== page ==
|Duration||September 2021-December 2022|
Sharing life’, or ‘the difficulty of working through conflict’, is what Jeremy Bendik-Keymer proposes as the fundamentals to life as social praxis, and, as democracy in the making. Sharing, ‘having a portion of (something) with another or others,’ includes the proportional sharing of experiences, knowledge, cultures and histories. It is in this act of giving and receiving that we begin to understand the mutual (co)dependencies that we might have in relation to one and another but what if the practice of listening fails?
This research project proposes relationships as the site for investigating our mutual interdependencies. The complexities of listening, of being heard, and of understanding bias – our own, and others, which in turn affects our ability to listen and receive the experience and knowledge that others might have to share.
This study looks towards various mass testimonial listening projects such as the archive of the the USC Shoah foundation, and the compilations of investigative journalist and oral historian, Svetlana Alexievich. The project will also focus upon the practices of creative practitioners who critique the troubles of bias and ethical framing when encountering and translating the oral histories on behalf of others including visual artists Sky Hopinka, Michael Rakowitz and Susan Hiller, and filmmakers Agnés Varda and Alexander Sokurov.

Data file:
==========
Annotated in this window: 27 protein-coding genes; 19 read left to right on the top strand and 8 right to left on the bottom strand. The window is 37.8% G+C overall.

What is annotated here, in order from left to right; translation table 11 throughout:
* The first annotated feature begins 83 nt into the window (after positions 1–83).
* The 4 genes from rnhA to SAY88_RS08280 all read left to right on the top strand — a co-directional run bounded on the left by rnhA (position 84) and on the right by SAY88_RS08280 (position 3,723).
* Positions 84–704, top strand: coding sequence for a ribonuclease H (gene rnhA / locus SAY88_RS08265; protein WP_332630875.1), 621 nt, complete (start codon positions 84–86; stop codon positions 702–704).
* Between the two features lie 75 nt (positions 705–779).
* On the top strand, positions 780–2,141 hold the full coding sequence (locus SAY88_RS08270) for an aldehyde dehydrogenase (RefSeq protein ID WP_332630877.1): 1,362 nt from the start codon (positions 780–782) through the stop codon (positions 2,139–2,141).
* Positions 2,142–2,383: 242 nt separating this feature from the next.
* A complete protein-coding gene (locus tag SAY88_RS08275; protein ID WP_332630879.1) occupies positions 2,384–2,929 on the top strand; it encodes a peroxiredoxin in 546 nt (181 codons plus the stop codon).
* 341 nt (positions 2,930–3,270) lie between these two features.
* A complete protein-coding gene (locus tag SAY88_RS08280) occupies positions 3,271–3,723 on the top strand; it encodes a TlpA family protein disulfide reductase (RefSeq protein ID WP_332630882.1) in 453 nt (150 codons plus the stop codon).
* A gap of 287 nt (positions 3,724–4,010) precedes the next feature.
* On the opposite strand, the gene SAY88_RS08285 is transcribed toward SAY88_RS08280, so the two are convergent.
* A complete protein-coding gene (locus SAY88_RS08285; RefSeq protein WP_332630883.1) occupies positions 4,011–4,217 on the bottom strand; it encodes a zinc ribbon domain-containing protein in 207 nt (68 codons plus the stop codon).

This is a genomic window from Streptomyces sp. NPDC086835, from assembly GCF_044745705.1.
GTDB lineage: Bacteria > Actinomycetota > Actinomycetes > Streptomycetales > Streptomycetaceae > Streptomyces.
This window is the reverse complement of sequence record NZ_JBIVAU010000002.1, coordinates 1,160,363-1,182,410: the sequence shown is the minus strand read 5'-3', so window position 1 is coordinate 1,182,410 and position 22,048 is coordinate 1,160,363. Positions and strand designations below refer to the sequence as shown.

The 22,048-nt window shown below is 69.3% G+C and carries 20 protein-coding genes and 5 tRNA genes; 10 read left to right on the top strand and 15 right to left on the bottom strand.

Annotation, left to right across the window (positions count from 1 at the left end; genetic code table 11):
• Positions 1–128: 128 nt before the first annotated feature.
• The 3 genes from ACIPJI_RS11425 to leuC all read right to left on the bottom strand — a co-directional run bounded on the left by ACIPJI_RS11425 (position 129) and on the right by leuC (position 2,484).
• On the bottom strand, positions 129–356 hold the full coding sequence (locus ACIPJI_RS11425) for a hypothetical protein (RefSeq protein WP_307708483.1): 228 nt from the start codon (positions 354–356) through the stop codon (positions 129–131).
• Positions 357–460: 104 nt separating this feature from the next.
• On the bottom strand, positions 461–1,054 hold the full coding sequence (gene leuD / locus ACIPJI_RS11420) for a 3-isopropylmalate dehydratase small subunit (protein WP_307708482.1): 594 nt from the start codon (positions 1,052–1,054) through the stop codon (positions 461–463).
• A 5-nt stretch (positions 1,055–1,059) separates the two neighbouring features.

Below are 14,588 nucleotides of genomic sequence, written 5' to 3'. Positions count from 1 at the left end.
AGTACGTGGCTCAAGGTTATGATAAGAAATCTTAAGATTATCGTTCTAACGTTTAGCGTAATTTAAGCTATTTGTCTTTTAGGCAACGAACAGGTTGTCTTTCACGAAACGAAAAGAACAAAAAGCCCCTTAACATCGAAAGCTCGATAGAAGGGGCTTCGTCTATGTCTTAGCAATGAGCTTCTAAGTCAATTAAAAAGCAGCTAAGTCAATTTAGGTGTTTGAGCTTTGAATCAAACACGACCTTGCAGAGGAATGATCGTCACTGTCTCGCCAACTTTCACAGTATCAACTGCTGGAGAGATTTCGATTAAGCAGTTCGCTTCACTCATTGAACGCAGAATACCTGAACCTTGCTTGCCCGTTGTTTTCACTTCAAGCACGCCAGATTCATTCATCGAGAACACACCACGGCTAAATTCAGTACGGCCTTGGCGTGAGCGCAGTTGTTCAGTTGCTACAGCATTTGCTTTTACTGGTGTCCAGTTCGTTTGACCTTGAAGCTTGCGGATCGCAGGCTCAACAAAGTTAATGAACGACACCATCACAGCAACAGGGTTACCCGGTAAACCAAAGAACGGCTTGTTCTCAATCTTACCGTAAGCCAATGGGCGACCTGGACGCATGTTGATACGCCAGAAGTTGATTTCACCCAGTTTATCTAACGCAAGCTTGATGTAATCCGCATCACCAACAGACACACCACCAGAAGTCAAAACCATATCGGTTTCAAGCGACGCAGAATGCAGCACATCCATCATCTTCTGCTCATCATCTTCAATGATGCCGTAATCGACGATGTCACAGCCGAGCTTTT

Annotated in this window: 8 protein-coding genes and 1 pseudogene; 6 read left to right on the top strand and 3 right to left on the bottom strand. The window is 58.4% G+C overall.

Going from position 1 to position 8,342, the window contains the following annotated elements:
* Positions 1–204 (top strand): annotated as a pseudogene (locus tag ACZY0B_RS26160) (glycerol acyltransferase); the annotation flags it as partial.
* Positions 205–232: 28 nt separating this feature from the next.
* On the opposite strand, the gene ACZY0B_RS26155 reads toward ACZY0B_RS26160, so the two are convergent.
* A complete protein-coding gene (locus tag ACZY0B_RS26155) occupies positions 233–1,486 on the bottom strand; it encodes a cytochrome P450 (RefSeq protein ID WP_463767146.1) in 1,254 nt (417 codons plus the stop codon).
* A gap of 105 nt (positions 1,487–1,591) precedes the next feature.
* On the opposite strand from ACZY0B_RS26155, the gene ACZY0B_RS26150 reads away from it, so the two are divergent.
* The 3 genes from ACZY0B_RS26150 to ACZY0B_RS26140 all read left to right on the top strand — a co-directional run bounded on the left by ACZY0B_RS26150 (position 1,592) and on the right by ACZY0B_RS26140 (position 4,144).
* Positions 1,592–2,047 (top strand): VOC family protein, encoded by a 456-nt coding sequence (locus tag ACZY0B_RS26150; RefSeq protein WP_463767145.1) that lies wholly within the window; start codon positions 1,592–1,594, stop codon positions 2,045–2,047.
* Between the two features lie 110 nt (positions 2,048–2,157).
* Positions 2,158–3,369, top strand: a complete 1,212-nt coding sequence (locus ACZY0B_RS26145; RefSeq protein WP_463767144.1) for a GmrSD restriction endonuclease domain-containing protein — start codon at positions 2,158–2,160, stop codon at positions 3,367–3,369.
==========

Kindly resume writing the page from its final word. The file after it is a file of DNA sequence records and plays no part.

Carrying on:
Seecum Cheung works as a Research Lecturer for this project.
Image Source: Enemy Kitchen, 2003 – ongoing. Cooking workshop by Michael Rakowitz.
“Enemy Kitchen staff, comprised of Iraqi refugees and American veterans of the Iraq War, outside of Milo’s Pita Place, an Iraqi restaurant in Chicago’s Rogers Park neighborhood that operates the truck.” Source: http://www.michaelrakowitz.com/enemy-kitchen accessed 12/10/22